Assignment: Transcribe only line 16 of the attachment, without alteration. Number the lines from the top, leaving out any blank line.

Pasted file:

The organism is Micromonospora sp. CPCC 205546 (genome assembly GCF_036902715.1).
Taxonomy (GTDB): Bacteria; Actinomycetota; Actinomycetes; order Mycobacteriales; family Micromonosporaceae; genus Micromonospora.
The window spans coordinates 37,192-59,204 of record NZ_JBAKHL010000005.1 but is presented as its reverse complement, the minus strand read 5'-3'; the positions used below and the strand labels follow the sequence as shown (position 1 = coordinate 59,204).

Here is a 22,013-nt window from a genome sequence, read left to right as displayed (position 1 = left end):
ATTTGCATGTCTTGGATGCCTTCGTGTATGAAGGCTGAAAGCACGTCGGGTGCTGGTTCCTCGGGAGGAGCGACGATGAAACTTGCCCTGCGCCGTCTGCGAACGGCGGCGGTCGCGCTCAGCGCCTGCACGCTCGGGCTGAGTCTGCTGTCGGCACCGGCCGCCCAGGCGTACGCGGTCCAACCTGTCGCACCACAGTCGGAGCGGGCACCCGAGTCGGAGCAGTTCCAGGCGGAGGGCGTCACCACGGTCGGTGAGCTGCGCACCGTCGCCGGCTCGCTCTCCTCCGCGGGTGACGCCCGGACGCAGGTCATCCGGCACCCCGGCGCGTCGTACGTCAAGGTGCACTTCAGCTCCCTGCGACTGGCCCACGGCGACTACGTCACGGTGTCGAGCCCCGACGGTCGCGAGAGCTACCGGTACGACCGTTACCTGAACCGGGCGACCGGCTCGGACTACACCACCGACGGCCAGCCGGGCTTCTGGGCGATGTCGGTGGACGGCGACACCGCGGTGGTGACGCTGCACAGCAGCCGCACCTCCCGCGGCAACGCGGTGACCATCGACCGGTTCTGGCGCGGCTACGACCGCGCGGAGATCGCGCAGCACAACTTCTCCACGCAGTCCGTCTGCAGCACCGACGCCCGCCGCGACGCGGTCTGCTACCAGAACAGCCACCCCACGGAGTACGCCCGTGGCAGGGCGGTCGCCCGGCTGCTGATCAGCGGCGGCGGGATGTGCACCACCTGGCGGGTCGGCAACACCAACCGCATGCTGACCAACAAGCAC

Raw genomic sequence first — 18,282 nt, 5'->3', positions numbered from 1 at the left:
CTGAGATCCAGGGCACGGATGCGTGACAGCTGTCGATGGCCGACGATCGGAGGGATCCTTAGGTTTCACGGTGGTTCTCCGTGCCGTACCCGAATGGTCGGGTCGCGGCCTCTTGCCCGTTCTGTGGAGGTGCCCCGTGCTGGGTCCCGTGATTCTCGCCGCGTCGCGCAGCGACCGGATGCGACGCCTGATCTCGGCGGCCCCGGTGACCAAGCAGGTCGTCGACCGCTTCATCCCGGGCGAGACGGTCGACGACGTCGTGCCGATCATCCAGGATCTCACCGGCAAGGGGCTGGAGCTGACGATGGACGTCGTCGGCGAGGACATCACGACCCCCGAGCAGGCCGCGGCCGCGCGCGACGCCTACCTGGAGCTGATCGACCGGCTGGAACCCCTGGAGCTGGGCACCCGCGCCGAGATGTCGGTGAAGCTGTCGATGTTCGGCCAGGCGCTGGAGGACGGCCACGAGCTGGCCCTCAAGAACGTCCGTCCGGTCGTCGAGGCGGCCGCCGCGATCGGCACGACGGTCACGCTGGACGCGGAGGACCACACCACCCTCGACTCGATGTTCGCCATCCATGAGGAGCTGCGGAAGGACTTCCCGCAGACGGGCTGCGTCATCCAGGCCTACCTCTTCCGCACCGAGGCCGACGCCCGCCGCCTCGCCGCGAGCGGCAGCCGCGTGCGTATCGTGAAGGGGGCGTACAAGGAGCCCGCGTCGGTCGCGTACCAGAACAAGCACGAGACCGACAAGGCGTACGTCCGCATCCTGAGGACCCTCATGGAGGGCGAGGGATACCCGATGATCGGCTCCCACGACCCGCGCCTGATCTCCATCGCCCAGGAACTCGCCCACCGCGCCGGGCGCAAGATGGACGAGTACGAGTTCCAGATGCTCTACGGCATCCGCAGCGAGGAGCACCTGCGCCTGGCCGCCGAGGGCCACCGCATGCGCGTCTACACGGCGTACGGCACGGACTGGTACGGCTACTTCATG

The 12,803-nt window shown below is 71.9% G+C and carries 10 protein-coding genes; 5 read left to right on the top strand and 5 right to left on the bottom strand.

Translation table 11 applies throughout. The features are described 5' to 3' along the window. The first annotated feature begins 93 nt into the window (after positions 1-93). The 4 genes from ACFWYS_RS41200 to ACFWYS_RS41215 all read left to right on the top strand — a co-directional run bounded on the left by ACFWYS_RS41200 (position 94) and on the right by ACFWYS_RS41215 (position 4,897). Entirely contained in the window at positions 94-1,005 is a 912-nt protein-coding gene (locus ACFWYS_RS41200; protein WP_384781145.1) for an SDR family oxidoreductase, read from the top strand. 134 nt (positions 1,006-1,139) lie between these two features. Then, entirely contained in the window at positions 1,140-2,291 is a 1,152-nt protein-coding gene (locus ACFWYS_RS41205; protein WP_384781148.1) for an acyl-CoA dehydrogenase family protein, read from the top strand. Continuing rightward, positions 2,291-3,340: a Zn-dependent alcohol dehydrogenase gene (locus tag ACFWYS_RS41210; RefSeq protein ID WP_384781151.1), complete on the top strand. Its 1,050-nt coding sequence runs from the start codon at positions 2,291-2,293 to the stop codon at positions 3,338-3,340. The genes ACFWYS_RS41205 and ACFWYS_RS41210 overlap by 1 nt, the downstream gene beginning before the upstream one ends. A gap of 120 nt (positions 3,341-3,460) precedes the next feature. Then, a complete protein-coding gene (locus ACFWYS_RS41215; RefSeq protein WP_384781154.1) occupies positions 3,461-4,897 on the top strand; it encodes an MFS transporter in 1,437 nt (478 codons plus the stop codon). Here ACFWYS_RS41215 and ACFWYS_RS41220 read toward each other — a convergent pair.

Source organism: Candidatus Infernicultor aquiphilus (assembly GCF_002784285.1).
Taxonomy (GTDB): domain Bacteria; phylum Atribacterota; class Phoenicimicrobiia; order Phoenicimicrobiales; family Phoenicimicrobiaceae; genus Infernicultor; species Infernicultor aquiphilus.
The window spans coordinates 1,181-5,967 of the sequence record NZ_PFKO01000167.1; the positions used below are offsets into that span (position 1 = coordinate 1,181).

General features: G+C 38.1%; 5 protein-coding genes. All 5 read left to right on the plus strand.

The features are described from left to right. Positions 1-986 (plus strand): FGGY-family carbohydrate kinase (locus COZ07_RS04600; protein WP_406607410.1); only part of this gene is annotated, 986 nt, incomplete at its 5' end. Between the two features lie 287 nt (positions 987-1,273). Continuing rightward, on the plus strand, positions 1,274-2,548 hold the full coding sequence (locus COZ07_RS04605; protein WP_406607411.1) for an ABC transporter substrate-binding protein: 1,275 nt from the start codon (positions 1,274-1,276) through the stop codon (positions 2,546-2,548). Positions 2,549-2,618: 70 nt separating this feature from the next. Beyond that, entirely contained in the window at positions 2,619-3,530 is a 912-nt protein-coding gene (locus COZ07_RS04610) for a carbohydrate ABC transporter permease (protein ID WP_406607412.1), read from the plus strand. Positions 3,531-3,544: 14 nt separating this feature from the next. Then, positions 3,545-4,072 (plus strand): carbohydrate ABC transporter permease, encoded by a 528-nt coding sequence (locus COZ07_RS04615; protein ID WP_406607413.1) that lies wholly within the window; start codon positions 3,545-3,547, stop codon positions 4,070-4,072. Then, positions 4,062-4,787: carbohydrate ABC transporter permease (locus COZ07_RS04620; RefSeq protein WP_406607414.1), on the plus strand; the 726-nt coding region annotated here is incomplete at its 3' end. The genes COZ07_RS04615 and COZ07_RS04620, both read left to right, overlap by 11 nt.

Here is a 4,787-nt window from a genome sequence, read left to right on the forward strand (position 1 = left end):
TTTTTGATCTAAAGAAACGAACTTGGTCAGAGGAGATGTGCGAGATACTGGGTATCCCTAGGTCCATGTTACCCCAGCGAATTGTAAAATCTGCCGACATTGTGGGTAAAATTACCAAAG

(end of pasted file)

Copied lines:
TTTTTGATCTAAAGAAACGAACTTGGTCAGAGGAGATGTGCGAGATACTGGGTATCCCTAGGTCCATGTTACCCCAGCGAATTGTAAAATCTGCCGACATTGTGGGTAAAATTACCAAAG